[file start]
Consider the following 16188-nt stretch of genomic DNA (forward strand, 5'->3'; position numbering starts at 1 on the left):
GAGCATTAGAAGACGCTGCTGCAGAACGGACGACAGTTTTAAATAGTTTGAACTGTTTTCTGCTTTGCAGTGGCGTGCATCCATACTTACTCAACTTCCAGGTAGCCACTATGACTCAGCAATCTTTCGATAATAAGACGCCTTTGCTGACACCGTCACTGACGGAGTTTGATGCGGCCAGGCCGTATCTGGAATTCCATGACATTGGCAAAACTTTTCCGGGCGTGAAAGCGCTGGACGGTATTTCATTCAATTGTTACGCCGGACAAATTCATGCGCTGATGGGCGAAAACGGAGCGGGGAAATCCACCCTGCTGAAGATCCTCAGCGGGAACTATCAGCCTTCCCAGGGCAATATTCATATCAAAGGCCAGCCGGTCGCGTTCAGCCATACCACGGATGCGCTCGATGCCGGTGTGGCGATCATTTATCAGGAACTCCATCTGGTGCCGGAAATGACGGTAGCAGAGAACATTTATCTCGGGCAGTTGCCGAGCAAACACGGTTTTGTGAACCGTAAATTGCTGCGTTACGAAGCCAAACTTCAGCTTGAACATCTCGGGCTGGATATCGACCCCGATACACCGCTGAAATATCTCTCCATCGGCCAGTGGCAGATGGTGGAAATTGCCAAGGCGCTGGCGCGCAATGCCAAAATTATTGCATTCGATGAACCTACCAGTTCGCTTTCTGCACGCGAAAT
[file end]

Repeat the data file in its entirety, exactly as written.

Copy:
Consider the following 16188-nt stretch of genomic DNA (forward strand, 5'->3'; position numbering starts at 1 on the left):
GAGCATTAGAAGACGCTGCTGCAGAACGGACGACAGTTTTAAATAGTTTGAACTGTTTTCTGCTTTGCAGTGGCGTGCATCCATACTTACTCAACTTCCAGGTAGCCACTATGACTCAGCAATCTTTCGATAATAAGACGCCTTTGCTGACACCGTCACTGACGGAGTTTGATGCGGCCAGGCCGTATCTGGAATTCCATGACATTGGCAAAACTTTTCCGGGCGTGAAAGCGCTGGACGGTATTTCATTCAATTGTTACGCCGGACAAATTCATGCGCTGATGGGCGAAAACGGAGCGGGGAAATCCACCCTGCTGAAGATCCTCAGCGGGAACTATCAGCCTTCCCAGGGCAATATTCATATCAAAGGCCAGCCGGTCGCGTTCAGCCATACCACGGATGCGCTCGATGCCGGTGTGGCGATCATTTATCAGGAACTCCATCTGGTGCCGGAAATGACGGTAGCAGAGAACATTTATCTCGGGCAGTTGCCGAGCAAACACGGTTTTGTGAACCGTAAATTGCTGCGTTACGAAGCCAAACTTCAGCTTGAACATCTCGGGCTGGATATCGACCCCGATACACCGCTGAAATATCTCTCCATCGGCCAGTGGCAGATGGTGGAAATTGCCAAGGCGCTGGCGCGCAATGCCAAAATTATTGCATTCGATGAACCTACCAGTTCGCTTTCTGCACGCGAAAT